Comedy Lila - Act #2

Have you ever  been in a yoga class where you wondered if you could sneak out without anyone noticing?
If you have, did you sneak out or did you stay and why?

This morning I didn't have a lot of time but felt like I needed a yoga class.  I decided to try a new class close to my home.  The instructor begins her class with what I would consider an intention.  She says that we should try to look for the good in everything.  She said something to the effect that even when there's a new student in the class rather than seeing all the things he/she can't do we should  find something good - like "I like her shirt". 

She takes requests from the students.  (there were 6 regulars and me)  Handstand, someone suggests.  Great idea she says, we'll do inversions!  Oh God ....... this must be act 2 of  the comedy lila (Divine play) called my life.

The class begins immediately with standing poses and it's not long before I realize that this is going to be acrobatic yoga.   Okay, so  I am stuck in the corner with no escape so I have to suck it up.  I'm trying to find something good in each pose.  Just imagine, I'm in downward facing dog with my heels against a wall.  She is pushing on my upper back with her feet and she's insisting that I walk my feet up the wall into a handstand.  --- yeah...... I couldn't find anything good in that one.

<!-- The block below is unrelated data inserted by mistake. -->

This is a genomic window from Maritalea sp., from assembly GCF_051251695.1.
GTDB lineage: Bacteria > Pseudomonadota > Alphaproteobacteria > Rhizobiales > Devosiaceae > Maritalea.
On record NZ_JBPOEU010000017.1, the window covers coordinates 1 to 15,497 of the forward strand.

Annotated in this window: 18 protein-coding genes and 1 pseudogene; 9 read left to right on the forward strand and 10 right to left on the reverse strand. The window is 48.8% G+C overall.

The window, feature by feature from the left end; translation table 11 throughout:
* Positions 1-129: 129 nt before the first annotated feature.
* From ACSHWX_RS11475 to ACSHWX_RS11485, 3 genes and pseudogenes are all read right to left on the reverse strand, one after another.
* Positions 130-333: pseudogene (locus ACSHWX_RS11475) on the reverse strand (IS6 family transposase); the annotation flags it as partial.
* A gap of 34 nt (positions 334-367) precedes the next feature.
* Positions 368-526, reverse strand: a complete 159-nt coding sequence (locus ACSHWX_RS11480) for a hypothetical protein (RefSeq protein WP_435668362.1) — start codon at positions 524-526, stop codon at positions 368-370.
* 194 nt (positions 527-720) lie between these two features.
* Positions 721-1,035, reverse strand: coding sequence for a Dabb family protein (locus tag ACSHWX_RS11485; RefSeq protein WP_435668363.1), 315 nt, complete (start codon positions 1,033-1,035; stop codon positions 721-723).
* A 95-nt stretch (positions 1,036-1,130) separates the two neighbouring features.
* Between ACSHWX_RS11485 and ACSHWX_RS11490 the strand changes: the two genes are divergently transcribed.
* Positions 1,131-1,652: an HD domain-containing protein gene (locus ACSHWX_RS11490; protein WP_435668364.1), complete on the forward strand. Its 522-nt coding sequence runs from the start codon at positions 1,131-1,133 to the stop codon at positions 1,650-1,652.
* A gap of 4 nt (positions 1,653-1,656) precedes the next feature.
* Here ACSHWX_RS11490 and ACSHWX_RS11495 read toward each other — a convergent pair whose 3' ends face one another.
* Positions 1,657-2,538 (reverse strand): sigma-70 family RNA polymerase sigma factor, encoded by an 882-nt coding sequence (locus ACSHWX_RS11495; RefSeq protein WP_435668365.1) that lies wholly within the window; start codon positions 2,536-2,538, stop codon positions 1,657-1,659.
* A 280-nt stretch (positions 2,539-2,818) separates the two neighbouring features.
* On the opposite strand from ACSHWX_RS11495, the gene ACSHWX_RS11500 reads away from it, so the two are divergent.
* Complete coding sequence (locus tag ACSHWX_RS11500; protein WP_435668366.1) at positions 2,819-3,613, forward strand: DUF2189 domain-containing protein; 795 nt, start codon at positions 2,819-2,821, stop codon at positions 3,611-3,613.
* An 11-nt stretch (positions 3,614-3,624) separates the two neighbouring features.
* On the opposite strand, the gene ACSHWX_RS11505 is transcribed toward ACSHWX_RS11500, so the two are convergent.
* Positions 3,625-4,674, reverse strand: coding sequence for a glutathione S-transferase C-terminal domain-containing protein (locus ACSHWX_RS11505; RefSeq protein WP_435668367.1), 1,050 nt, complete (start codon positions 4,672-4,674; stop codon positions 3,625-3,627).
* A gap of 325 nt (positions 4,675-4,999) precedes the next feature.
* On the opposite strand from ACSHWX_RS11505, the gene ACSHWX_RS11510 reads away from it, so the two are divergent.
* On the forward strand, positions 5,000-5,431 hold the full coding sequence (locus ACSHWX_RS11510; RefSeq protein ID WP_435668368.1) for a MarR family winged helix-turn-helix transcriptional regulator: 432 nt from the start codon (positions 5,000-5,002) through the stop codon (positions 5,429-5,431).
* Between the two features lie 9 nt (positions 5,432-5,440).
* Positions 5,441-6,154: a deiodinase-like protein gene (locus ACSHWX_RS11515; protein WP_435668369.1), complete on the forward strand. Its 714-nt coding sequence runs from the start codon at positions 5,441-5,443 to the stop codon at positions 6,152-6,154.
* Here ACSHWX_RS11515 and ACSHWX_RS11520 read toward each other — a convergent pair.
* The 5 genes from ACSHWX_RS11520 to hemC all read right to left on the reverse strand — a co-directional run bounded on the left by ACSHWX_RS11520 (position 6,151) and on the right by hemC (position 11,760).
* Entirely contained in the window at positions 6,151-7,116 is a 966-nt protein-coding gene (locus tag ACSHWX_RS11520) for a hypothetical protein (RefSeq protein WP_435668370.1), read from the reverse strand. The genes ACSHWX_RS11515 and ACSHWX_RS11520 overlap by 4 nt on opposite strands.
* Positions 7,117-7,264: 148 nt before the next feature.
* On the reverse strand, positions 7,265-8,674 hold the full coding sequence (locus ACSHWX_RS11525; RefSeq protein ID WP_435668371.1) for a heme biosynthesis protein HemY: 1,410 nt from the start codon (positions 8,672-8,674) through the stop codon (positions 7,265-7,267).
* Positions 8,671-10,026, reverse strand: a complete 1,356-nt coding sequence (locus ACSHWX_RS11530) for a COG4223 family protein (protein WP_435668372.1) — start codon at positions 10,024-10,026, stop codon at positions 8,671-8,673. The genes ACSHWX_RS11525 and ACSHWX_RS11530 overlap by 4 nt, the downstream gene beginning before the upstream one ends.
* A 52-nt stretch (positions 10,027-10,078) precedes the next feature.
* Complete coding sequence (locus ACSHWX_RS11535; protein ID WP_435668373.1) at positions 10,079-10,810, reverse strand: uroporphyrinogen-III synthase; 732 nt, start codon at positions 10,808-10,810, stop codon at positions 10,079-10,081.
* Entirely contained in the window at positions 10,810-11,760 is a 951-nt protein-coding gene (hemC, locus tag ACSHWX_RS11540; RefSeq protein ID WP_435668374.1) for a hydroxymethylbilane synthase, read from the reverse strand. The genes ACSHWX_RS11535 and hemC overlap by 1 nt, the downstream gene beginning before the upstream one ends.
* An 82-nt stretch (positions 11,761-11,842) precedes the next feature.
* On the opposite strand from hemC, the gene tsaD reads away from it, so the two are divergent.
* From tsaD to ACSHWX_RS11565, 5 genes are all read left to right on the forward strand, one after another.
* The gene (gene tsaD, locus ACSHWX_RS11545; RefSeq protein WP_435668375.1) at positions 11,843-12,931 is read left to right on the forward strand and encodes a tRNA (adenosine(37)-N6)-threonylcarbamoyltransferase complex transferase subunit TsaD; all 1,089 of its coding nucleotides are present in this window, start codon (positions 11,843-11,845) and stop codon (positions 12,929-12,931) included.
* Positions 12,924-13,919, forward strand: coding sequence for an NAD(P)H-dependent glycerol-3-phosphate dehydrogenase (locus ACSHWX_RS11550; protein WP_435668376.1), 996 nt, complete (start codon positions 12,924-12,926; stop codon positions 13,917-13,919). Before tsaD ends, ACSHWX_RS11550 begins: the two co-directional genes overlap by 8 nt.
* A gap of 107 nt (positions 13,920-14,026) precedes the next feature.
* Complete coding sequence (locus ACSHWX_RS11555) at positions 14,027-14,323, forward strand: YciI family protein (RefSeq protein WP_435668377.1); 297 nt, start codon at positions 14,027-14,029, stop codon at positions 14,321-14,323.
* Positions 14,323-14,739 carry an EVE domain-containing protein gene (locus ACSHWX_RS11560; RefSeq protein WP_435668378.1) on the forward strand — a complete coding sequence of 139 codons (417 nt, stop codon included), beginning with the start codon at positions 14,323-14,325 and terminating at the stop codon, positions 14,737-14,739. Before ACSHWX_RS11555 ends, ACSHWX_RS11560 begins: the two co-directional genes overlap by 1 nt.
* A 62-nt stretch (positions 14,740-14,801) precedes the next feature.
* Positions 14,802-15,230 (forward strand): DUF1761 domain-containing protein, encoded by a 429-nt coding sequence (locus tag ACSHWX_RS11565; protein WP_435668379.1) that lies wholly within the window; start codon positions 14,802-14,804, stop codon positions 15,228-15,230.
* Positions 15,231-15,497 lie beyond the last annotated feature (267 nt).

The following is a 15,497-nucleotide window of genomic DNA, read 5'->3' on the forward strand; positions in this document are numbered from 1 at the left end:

The thought "Holy Hell, when is this class going to be over" came to mind more than once. However, in an effort to find something good, I've come up with some things I learned that I can apply to my own teaching.

1.  When teaching challenging asanas (yoga poses) never insist that a student do the pose - be prepared to
     offer a modification.
2.  Students adjusting each other is not really a good idea.
3.  Counter-posing is a must
4.  When having students demonstrate "advanced" postures in front of the class it creates a sense                  
      of competition amongst students which has no place in the context of a yoga class.
5.  In order for a student to have an internal experience there needs to be some amount of silence in class.
6.  Always honor the tradition of hatha yoga being a means to get us prepared for meditation.
6.  Most importantly, if the above are ignored, make sure everyone signs a liability waiver and increase
     the limits of the insurance policy!

I knew almost immediately that I was not honoring my body but my ego took over and I stayed.   The result?
Physically:  pain, Mentally: agitation and lots of negative self-talk.  

I acknowledge that this style of yoga is quite popular but I've never really fit in with the popular crowd so why should yoga be any different?  


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